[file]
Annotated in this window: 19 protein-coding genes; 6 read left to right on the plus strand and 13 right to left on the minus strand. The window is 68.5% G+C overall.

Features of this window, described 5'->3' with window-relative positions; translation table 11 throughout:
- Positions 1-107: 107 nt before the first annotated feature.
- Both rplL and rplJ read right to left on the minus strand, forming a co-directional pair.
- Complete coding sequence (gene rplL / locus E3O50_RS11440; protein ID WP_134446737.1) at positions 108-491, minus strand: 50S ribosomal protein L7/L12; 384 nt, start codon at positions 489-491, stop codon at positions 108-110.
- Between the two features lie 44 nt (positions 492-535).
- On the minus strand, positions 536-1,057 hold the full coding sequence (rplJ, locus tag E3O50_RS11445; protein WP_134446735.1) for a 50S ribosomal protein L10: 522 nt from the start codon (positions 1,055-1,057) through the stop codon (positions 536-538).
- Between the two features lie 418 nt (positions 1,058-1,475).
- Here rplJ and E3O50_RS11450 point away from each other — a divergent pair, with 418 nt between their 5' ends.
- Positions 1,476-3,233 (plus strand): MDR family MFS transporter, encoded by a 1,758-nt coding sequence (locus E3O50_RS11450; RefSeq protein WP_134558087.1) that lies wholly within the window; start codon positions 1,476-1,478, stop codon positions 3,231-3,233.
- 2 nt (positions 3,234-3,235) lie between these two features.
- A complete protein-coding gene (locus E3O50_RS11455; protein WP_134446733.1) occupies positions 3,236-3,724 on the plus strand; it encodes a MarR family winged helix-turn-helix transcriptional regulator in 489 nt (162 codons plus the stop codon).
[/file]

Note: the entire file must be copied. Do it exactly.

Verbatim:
Annotated in this window: 19 protein-coding genes; 6 read left to right on the plus strand and 13 right to left on the minus strand. The window is 68.5% G+C overall.

Features of this window, described 5'->3' with window-relative positions; translation table 11 throughout:
- Positions 1-107: 107 nt before the first annotated feature.
- Both rplL and rplJ read right to left on the minus strand, forming a co-directional pair.
- Complete coding sequence (gene rplL / locus E3O50_RS11440; protein ID WP_134446737.1) at positions 108-491, minus strand: 50S ribosomal protein L7/L12; 384 nt, start codon at positions 489-491, stop codon at positions 108-110.
- Between the two features lie 44 nt (positions 492-535).
- On the minus strand, positions 536-1,057 hold the full coding sequence (rplJ, locus tag E3O50_RS11445; protein WP_134446735.1) for a 50S ribosomal protein L10: 522 nt from the start codon (positions 1,055-1,057) through the stop codon (positions 536-538).
- Between the two features lie 418 nt (positions 1,058-1,475).
- Here rplJ and E3O50_RS11450 point away from each other — a divergent pair, with 418 nt between their 5' ends.
- Positions 1,476-3,233 (plus strand): MDR family MFS transporter, encoded by a 1,758-nt coding sequence (locus E3O50_RS11450; RefSeq protein WP_134558087.1) that lies wholly within the window; start codon positions 1,476-1,478, stop codon positions 3,231-3,233.
- 2 nt (positions 3,234-3,235) lie between these two features.
- A complete protein-coding gene (locus E3O50_RS11455; protein WP_134446733.1) occupies positions 3,236-3,724 on the plus strand; it encodes a MarR family winged helix-turn-helix transcriptional regulator in 489 nt (162 codons plus the stop codon).